Winnetka, Reseda, Canoga, De Soto.
The street names could work for the strip joints in Tokyo.

But I like it.  I love it.  I live it.  I dig it.
I walk it.  I cruise it.  Each strip mall, I strip it.
I pray it.  I write it.  I day and I night it.
This wasteland’s a pulse point.  You just need to find it.

Monday, June 27, 2016



Over a week into vacation, and the sun is beating down hard.  I think about the way the sky looks when its winter in Los Angeles, the bursts of fog and swell of clouds, and I try to hold that image as long as I can until I feel cold.  Winter is months away.  In between, I want to organize my apartment and write poems that carry hints of moon droppings.  The highways are magical.  Our lives are chaotic yet symmetrical, beautiful yet lethargic, cool yet on fire.  The paradoxes puzzle me.  And still I'm drawn to them like a pencil to a sketch pad.  There's a chemistry to everything.   Songs blur the boundaries between reality and dreaming, which is why I've been listening to more rap and playing footsie with my subconscious.  I head to the grocery store to buy flowers.  I sleep at night with a scarf cradling my thoughts.  Sometimes I google images of Iceland when I want to remember a past life.  Sometimes I stare at my eternity plant and think, this moment's all I've got.  I'm drifting back into the poetry of writing--the lure of stories and line breaks.  We experience so much, but it's the narrative we tell ourselves about our lives that matters most.  Mine has been a journey into strangeness.  I love the word strangeness.  It has chutzpah.  It stands up to the conventional models of existence and says, it's okay to walk through this quagmire wearing a purple hat.

Tuesday, April 19, 2016

a scoop of mint


Listening to Usher on the way to work this morning, I thought about the way a poem can rise up in a wave of irreverence and take you under.  In my freshman English class this afternoon, we finished watching Into the Wild, and I cried at the end watching Chris McCandless struggle to live.  I would like to share that crying is therapeutic.  If you peer closely into yourself, you might find a spot so tender it consumes every negative emotion you've ever felt.  I feel the heat is trying to say, Drink more water.  I watered my snake plant this morning, and it almost seem to giggle.  Laughter is a hotel room with garish wallpaper.  I miss riding the bus.  I've never ridden the bus in Los Angeles, but I used to in Austin, and when it headed down Red River, a street so wide and green it almost seemed a horoscope, thinking of God made me shiver.  Cynical, spiritual.  I drift back and forth between these states of mind.  I wouldn't mind slicing an eggplant with a wedge of silver.  Wake up, live randomly, fall asleep, press repeat.  What if the earth really isn't round but rectangular, and tigers are actually cuddly tricksters.  What I'm getting at is this:  there is honor in defeat.  What happens, happens.  What makes you question things, holds the answer.  While listening to the Buddhist teacher explain concentration last weekend, I thought about the slippery nature of reality.  The reality is, I don't have a clue where my car is headed sometimes.  I can't concentrate on the destination.  I wave my pens through the air, hoping they'll catch a wave of magic.   Sometimes they do, and the whole sky turns pink.  Sometimes the pens seem tired, like they're about to fall asleep.  Sometimes even the plainest things are sexy, a cup of coffee--a scoop of mint.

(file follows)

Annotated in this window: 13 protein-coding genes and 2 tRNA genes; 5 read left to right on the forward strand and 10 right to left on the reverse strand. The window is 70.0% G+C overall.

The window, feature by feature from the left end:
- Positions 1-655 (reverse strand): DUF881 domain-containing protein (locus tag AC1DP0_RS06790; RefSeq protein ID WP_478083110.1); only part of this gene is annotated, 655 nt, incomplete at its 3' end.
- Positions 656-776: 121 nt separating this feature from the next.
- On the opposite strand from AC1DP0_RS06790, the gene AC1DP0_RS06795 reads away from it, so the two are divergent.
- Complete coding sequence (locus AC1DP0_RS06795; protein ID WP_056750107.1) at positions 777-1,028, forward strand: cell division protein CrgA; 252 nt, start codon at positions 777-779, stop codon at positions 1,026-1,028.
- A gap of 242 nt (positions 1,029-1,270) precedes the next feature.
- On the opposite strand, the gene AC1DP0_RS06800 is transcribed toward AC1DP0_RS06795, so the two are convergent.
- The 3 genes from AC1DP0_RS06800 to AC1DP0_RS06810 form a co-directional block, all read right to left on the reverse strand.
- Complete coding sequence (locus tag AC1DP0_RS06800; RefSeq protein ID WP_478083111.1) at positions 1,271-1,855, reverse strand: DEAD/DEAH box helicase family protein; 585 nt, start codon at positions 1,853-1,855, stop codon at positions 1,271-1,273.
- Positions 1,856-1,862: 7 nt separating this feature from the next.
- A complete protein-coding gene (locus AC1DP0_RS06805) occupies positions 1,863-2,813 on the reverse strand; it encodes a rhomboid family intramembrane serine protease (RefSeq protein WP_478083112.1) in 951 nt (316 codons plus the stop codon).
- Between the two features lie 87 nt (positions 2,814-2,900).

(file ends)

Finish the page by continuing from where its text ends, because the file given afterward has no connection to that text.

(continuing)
Sunday, April 10, 2016


Photograph by Sylvia Sukop

This weekend I attended the beautiful wedding of my good friend and poet, Erika Ayon, in Long Beach.  She'd asked me to read an e.e. cummings poem aloud during the ceremony ("I carry your heart with me, I carry it in"), and it was moving for me to participate this way in a special event.  It was also cathartic to walk up to the podium in the awe-inspiring church and pay homage to one of my favorite poets.  In order to prepare for the delivery, I'd practiced reading the poem several times in my apartment, until I felt a kind of kinship with the poet's words--until I felt myself almost disappear inside the line breaks.  And while I've given a toast before, I have never had the pleasure of reading a poem aloud at a wedding.  The love poem that Erika selected was a lovely piece to read.  It captures the mystery and vulnerability of love in just a few lines, taking it all back to the stars and the moon.

There's something about bringing poetry to meaningful rites of passage that is salubrious.  I wouldn't  have realized this if I hadn't been given the opportunity to read a poem at Erika's wedding.  It made me think that when we face transitions in our own lives (a new job, a new home, a new routine), maybe it's wise to do some detective work and find a poem that speaks directly to our experience in that moment and practice reading it aloud (multiple times) as an affirmation.  Maybe it wouldn't hurt to print out the poem and place it in our wallets or on the wall, and return to it again and again, making it a companion for a certain period of time.  Cherishing a poem this way is an act of giving and receiving, mirroring one of the fundamental truths about human relationships, that to make our relationships with each other meaningful, it helps to listen and share with an open heart.

Three epiphanies: